Hydration – Water, the Forgotten Nutrient
The human body is composed of 25% solid matter, and 75% water.
Your bones are are a quarter water. The muscles that drive your performance are three quarters water. If you dehydrate a muscle by only 3% you cause about a 10% loss of contractile strength, and 8% loss of speed. The truth is dehydration amongst athletes goes unrecognised and unacknowledged, even though the effects of dehydration during physical exercise have been well documented. A new paradigm has been presented regarding the function and role of water in human biochemistry. It is now generally believed that it is the water in our bodies that regulates all functions of the body, including the activity of all the solutes that are dissolved in it. This is contrary to the previously held belief that the solute composition is the governing factor of all biological functions of the body, i.e. the water is just the packing material. Life on earth could not exist without its unique physical, chemical and electrical qualities. Why then if water covers 70% of the planet and makes up 70% of our bodies, is chronic dehydration pandemic? Perhaps it is due to its abundance that we take it so much for granted. The most elaborate dietary regimes and costly nutritional supplementation can only work if a person is well hydrated.
When you become dehydrated a cascade of chemical events take place. Your body naturally begins to increase production of histamine. Histamine is present in all body tissues and produced by the mast cells found in connective tissue. Not only is histamine a mediator in inflammation, but it acts as a neurotransmitter, directing and operating the subordinate systems that promote water distribution to various tissues and organs. These subordinate systems involve the action of the hormones vasopressin and renin-angiotensin, as well as prostaglandins and kinins. When levels become excessively active the mucus membranes of the lungs, for example, can become irritated and in time the muscles and tissues that make up the breathing mechanism can go into spasm, resulting in severe breathing problems and at worse asthma . This in addition to long term damage to the immune system is bad news indeed for the athlete.
When the core temperature rises while training the blood that would otherwise be available for the muscles is used for cooling via respiration and perspiration. The body will do this automatically as temperature moves out of the preferred narrow range. It is this loss of water that ultimately impairs physical performance and interferes with normal cognitive function. Intense exercise can increase heat production in muscles 20 fold. Don't be fooled by lack of thirst and not feeling thirsty. These sensors are inhibited by strenuous exercise.
Fluid replacement is a much misunderstood and frequently misguided aspect of nutrition and performance. Here are some guidelines:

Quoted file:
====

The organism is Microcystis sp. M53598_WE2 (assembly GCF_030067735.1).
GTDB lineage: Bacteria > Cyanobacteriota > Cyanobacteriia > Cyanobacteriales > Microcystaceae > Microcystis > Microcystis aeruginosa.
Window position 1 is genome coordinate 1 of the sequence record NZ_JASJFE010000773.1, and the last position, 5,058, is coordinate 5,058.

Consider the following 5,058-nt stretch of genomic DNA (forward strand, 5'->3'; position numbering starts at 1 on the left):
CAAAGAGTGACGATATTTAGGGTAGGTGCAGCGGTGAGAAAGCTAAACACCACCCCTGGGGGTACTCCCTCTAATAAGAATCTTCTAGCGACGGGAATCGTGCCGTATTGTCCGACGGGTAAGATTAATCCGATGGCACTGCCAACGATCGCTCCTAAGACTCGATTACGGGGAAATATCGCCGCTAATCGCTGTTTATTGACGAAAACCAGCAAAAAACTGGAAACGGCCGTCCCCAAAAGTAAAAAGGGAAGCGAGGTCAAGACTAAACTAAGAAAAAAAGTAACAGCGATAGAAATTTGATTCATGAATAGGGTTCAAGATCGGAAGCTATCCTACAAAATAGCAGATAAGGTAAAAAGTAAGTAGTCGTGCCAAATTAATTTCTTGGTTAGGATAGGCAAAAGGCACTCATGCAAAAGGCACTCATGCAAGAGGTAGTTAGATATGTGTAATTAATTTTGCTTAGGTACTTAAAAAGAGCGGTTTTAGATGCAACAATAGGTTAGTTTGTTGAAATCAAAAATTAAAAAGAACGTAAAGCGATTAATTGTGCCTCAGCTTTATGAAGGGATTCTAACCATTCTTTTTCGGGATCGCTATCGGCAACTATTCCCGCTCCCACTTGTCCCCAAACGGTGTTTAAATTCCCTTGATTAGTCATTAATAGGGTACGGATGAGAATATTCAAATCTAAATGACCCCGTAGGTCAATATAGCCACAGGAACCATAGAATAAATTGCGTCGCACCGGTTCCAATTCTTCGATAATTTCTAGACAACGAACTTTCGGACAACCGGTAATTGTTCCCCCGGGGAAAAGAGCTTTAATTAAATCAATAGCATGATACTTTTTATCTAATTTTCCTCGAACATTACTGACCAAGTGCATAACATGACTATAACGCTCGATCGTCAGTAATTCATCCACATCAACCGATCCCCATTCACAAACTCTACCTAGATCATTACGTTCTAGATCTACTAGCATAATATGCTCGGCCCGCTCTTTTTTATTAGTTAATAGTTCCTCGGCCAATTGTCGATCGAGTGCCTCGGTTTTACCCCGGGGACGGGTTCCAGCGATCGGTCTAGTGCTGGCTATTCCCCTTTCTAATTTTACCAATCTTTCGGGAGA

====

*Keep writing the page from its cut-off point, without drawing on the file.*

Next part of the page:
Prehydrate – By drinking extra water for the 2 days preceding the event and continue up to 20 minutes before the start. Your stomach requires that much time to empty. Carbo loading will increase your water loading yield. In order to store each gram of glycogen, the body has to store 2.7gms of water. It is possible to consider yourself optimally hydrated when you urinate frequently and your urine is clear.
During performance take all the plain water you can get. This is particularly important for events of 30 minutes and over. Ideally water intake should match sweat loss and a prehydrated athlete has more water to spare, meaning better times and improved recovery. Cold water leaves the stomach far more quickly than room temperature water. Sip, don't gulp and stay away from the carbonated drinks that slow absorption. The single most important factor that affects the rate of water emptying is its glucose content. The more glucose present, the slower the gastric emptying time. This includes commercial sports drinks containing high levels of simple sugar – don't be fooled by the false feeling of increased energy. For events of 1.5 to 2 hours or longer some additional glucose and electrolyte support may be beneficial. Fructose is the preferred choice as it doesn't stimulate insulin release like glucose does, and also replaces liver glycogen better.
Rehydrate – With plain, cold water, sipped, not gulped. Avoid everything in the goody bag until you are at least four glasses ahead, to avoid cramps and possible nausea. Continue to drink extra for the following 12 – 36 hours. To establish when hydration has been adequately recovered, you should weigh yourself prior to training or competing and again afterwards, ensuring you have drunk the equivalent amount of water lost. As a rough guide 1 pint of water equals 1 pound of lost weight. If you calculate water loss as a percentage of body weight, losing more than 1% of bodyweight can have serious consequences. The major electrolytes lost during exercise in sweat can be found in fresh fruit and vegetables, (including salt). Ensure you diet contains plenty of these.
The message is use water for what it is, the main component of your body and keep it as pure as possible, either bottled or filtered. Drink small regular amounts frequently. Drink your water fridge temperature. Do not rely on the thirst mechanism. Rehydrate using the one pint to one pound principle. Consider electrolyte replacement when exercise exceeds 1.5 hours. Carbohydrates store water – carbo load 6 days prior to competition. Keep dietary intake of fresh fruit and vegetables high. Where indicated appropriate testing of mineral levels can be carried out by a registered nutritional therapist.